“We Were Liars” Review

October, 2023
Tessa Silver

Have you met families that seem to be the definition of picture-perfect? Often these families actually contain and conceal ruinous secrets. “We Were Liars” by E. Lockhart tells the thrilling story of one such family, the seemingly stereotypically perfect Sinclairs.

The Sinclairs have always tried to keep to their traditional ways of life. For all of protagonist Cadence Sinclair’s life, she and her cousins have tried to continue the legacy their mothers started and “be a credit to the family,” which includes ignoring anything that brings them sadness, like the loss of their grandmother, and blocking out things that might mar the family’s reputation. This is why the family avoids talking about Cadence’s accident the summer she was fifteen, and even Cadence, who suffers selective memory loss, does not know the details of it. Every summer, the Sinclairs travel to their family-owned island, where they are joined by Cadence’s aunt, her boyfriend Ed, and his nephew Gat. Cadence, her two cousins Johnny and Mirren, and Gat are known as the family “Liars” for reasons unexplained. The summer of her accident, the “Liars” had begun to look more closely at the life they have grown used to, setting off a chain of events that culminated into a major chain of events. Two years later, Cadence returns to the island where the infamous accident occurred, determined to find out what truly happened.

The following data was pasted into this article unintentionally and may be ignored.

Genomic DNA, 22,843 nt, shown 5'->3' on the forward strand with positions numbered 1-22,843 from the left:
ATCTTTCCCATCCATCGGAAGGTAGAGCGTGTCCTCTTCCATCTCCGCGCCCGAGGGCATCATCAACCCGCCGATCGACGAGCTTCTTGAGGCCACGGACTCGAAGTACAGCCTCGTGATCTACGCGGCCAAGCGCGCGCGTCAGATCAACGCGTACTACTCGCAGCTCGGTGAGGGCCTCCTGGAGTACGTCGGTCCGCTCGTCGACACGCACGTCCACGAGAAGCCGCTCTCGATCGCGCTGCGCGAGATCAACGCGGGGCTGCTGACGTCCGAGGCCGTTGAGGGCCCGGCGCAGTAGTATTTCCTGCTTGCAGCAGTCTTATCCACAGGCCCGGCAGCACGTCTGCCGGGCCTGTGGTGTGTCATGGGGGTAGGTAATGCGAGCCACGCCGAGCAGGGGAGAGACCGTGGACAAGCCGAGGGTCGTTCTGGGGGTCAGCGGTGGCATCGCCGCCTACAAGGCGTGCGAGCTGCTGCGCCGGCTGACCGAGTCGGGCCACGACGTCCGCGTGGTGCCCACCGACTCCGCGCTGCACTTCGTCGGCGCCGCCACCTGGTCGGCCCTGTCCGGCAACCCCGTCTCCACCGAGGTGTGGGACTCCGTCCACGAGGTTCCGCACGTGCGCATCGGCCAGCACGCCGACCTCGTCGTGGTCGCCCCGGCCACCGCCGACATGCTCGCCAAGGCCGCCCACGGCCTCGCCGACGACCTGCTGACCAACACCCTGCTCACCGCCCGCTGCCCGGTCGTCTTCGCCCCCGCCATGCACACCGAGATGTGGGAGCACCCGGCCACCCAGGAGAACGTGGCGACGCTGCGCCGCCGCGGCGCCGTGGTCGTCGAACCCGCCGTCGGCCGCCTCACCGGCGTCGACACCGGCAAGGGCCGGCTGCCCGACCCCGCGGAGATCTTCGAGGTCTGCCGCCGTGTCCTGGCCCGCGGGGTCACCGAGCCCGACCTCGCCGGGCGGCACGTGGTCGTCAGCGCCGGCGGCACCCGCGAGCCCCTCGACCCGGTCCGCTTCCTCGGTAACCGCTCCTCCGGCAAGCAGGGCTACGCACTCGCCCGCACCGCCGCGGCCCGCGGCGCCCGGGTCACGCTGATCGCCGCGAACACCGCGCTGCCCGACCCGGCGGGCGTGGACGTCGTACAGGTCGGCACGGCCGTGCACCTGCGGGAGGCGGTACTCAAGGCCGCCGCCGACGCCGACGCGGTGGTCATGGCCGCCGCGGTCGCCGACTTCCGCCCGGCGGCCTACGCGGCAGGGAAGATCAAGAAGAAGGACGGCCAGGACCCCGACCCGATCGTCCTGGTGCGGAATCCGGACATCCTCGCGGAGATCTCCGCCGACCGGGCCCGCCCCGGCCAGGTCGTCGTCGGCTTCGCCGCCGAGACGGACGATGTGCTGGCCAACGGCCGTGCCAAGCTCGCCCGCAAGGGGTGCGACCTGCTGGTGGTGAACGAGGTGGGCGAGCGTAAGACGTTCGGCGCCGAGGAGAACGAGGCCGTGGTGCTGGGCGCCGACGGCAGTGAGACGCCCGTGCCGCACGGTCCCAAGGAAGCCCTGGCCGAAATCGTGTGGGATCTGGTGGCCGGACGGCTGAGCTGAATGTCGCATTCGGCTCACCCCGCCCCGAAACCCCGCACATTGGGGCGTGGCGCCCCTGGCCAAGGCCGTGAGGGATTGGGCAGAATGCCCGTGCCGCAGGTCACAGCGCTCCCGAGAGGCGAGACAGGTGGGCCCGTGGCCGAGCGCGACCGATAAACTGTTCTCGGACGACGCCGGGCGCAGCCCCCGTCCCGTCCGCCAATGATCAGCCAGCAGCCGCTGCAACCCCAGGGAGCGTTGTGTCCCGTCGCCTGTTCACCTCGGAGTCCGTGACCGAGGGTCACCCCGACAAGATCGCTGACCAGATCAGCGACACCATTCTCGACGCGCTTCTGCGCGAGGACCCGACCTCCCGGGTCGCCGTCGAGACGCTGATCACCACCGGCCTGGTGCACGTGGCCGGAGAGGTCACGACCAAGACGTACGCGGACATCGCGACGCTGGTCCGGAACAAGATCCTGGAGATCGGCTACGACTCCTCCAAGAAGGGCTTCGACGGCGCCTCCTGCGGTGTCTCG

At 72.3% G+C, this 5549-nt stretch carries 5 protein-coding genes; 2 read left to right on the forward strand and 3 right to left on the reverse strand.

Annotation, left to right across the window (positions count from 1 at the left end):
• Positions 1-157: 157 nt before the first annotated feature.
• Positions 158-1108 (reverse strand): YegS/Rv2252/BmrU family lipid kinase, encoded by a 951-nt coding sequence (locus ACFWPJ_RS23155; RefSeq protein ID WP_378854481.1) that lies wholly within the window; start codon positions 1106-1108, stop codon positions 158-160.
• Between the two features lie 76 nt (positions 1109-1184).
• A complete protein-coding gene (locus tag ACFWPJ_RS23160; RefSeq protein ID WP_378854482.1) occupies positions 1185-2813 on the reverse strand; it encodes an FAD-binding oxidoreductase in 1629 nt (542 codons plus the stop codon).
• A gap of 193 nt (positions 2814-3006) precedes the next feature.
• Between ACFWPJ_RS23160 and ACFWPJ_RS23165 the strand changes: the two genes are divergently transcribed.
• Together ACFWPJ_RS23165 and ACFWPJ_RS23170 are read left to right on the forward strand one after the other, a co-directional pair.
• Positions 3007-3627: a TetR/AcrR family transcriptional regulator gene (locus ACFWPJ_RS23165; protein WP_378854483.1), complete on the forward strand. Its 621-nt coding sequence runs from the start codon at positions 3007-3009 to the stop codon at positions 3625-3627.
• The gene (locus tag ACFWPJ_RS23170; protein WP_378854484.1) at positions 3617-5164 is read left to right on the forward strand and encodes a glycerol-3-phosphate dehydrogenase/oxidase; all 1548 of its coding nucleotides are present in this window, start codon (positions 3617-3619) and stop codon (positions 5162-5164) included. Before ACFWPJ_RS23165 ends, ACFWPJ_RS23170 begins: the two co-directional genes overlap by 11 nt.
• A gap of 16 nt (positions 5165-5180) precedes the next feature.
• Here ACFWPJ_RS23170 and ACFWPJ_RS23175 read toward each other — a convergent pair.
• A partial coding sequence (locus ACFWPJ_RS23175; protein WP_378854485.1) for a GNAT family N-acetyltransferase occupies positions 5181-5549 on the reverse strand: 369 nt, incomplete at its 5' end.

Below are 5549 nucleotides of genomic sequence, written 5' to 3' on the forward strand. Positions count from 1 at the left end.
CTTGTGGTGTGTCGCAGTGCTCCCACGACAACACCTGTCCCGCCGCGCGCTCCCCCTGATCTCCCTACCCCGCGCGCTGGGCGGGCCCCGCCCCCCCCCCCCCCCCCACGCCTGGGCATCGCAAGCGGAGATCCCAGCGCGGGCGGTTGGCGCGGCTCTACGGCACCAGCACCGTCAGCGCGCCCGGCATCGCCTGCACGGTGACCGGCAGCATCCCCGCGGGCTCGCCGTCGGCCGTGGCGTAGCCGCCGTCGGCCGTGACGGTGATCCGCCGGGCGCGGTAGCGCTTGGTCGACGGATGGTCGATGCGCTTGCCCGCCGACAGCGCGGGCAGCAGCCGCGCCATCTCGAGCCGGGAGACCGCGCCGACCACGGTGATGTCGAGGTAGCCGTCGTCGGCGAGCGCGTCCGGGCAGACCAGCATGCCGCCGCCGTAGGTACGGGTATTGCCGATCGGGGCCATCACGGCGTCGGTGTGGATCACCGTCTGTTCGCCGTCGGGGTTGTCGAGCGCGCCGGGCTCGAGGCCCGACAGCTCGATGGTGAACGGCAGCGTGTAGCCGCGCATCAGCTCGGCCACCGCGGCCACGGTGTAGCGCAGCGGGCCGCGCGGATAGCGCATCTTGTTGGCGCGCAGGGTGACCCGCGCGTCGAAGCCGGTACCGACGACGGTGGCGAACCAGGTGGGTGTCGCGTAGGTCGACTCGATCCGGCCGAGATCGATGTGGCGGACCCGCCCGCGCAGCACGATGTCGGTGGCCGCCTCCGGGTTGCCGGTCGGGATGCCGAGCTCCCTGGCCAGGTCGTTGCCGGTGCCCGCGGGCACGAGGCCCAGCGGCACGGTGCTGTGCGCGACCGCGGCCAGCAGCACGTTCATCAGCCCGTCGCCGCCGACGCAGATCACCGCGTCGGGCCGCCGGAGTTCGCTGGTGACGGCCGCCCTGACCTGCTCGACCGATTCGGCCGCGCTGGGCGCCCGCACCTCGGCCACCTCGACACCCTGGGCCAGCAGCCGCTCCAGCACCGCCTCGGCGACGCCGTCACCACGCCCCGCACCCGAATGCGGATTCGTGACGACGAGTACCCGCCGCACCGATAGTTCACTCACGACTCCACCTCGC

“We Were Liars” draws you in by revealing only snippets of Cadence’s story at a time, making you wonder what might be left out of the narrative. While reading it, I felt eager to discover the things I knew were missing, and the major reveal at the end definitely lives up to the expectations Lockhart builds throughout. Lockhart’s use of metaphors exaggerates Cadence’s feelings by adding a physical element to them, such as when Cadence describes her reaction to mentions of her dead grandmother, saying “my veins opened. My wrists split. I bled down my palms.” Lockhart also inserts classic fairy tales altered to describe events in Cadence’s life, which, as well as her metaphors, give the reader insight into the feelings Cadence isn’t able to express herself. In addition to being a thriller, the novel analyzes the role class and money plays in a person's life, most notably in Cadence and Gat’s relationship, and it was interesting to see how different characters view the Sinclair wealth. Even though the story is told through the perspective of those with money, “We Were Liars” taught me to stay true to myself and appreciate the people around me. Its themes about loss and responsibility impacted my original perceptions about growing up, teaching me that there are some things you cannot change about yourself and others. “We Were Liars” delivers both a compelling thriller and an interesting exploration of class, allowing even readers who are not typical fans of thrillers to connect with its themes and messages.